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I have heard it said that you should not let your past control you. How often do we hear of people whose present actions are somehow influenced by their past? When was the last time you did something simply because you have always done it that way? We are all under the influence of our past. Whether we like it or not our present reality is influenced by where we have been, what we have experienced, and the things we have done. The question we are confronted with is to what extent we are to be held prisoner by our past.

There may be no areas in which people struggle with the issue of overcoming the past than in the area of regret or guilt. Most people by the time they’re my age have done something they regret. We have all made ill-informed or foolish decisions. For a lot of us, those regrets are relatively harmless, but for others they are more serious. And to make matters worse, sometimes those decisions involve moral failures on our part. So, now regret turns to guilt. We try to hide it or forget about it, but the reality of our guilt tends to nag at us. Our failures have a way of not letting us forget.

But what if I said that our problem was not our ability to just put the past behind us, but rather an unwillingness to look beyond our own lives to another event in history that should have a radical impact on who we deal with regret and guilt. I am talking about the death of Jesus Christ. It is fitting that I write this with Easter approaching. This is supposed to be the time of year when we as Christians take a hard look at what happened in Jerusalem 2000 years ago and the effect it is supposed to have on our lives today.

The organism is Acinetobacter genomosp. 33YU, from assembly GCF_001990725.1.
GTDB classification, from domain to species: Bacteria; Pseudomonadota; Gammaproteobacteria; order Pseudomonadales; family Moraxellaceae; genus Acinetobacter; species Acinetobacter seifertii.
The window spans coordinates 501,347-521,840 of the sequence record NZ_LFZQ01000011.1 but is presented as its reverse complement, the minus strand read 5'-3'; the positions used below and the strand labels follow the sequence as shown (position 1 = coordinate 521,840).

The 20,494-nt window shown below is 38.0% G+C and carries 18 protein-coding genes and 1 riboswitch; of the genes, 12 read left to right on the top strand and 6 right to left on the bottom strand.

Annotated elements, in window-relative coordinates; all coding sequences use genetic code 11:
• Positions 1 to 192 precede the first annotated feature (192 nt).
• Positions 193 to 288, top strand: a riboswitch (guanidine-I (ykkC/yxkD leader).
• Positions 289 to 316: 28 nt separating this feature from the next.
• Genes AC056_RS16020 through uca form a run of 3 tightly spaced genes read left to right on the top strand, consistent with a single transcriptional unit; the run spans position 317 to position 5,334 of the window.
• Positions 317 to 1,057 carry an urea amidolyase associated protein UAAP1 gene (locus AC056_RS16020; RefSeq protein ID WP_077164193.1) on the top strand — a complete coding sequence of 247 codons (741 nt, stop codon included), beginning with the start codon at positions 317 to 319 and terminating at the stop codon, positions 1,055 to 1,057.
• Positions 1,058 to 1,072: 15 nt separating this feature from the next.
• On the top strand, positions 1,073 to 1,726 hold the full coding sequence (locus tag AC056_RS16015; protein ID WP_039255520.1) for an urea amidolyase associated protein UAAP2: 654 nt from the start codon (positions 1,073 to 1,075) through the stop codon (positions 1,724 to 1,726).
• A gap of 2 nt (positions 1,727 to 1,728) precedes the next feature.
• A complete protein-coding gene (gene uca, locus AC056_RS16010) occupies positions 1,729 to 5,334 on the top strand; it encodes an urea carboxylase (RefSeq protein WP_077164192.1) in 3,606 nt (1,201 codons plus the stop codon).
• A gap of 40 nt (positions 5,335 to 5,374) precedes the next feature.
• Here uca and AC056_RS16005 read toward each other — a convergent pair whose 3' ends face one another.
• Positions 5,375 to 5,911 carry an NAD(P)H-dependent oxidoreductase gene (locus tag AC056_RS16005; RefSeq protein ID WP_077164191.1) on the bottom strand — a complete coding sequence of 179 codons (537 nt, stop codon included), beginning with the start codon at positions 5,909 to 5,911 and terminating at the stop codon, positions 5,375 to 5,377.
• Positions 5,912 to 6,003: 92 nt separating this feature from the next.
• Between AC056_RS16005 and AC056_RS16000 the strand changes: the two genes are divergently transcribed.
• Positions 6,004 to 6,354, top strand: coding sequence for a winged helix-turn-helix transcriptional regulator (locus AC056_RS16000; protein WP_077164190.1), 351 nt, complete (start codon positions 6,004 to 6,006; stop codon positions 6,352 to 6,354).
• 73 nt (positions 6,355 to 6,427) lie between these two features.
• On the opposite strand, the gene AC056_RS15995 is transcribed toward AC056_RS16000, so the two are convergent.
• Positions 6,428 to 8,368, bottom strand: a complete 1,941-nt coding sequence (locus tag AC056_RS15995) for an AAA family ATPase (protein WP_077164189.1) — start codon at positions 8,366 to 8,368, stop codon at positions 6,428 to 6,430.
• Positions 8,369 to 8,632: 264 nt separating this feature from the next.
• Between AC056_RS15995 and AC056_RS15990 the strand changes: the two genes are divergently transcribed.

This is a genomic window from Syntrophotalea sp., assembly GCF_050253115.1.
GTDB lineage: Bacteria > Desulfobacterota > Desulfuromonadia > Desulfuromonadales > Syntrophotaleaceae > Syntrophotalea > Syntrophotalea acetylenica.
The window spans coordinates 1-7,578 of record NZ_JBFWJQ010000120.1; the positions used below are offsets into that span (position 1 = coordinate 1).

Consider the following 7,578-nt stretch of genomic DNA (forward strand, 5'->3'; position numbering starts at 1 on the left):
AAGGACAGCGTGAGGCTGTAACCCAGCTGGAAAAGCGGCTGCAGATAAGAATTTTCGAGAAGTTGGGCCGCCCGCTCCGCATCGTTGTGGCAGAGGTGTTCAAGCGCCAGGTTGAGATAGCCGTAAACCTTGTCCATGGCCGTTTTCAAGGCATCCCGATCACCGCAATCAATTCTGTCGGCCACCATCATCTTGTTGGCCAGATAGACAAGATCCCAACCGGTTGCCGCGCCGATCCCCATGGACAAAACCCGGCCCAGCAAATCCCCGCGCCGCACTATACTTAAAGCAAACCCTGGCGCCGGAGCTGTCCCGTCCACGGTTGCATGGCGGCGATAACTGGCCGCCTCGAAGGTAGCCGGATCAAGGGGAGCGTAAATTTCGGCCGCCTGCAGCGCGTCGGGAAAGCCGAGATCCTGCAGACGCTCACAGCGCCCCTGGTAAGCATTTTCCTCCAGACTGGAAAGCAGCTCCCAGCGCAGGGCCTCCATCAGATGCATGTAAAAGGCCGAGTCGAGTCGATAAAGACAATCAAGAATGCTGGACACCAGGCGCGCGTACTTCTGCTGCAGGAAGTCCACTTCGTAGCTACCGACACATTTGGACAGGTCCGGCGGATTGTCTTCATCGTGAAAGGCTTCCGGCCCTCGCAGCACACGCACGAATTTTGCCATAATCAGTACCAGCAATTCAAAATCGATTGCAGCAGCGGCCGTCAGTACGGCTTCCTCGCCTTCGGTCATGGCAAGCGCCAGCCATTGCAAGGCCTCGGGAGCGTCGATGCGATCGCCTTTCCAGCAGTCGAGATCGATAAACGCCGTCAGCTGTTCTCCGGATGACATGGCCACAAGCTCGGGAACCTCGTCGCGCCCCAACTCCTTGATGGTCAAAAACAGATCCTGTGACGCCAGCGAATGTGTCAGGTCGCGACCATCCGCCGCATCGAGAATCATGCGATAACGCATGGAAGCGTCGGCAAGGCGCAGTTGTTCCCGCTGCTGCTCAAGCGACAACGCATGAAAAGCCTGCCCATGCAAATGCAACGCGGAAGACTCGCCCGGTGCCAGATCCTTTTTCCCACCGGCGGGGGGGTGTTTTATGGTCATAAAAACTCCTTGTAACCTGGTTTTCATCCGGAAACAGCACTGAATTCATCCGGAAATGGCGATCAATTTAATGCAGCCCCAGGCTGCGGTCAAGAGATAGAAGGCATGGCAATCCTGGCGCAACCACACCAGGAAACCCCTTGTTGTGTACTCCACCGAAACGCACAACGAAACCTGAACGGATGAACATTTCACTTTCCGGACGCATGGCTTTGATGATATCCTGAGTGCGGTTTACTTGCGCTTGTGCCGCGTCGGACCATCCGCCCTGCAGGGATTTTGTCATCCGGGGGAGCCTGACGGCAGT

The past is important…just read Paul’s letter to the Ephesians. In the first fourteen versus, he reminds us over and over again of what God has already done in the past. He “blessed us in Christ with every spiritual blessing” (1:3, cf. 1:6)), “he chose us in him before the foundation of the world” (1:4), “he predestined us for adoption” (1:5, cf. 1:11), and “he lavished” his grace on us (1:7). All of these blessings are stated in the past tense as a reminder that they have already been done for us.

However, the past is not without its present implications. In the same passage, Paul reminds us of the present benefits believers now enjoy in Christ. He reminds us explicitly that “we have redemption…the forgiveness of our trespasses” (1:6) and that “we have obtained an inheritance” (1:11). Even more, we know that we now enjoy the benefits of having been adopted into God’s family and the privilege of calling him, “Father.” We know that if our sins have been forgiven, then our past regrets and guilt should no longer hold sway over us.

So while our past may be full of regrets, as those redeemed by the blood of the Lamb, they no longer need to weigh us down with guilt. Instead, let them remind us of what we have been saved from, and let them fuel our worship of the One who died, so that we might live, and who was condemned, so that we could be set free.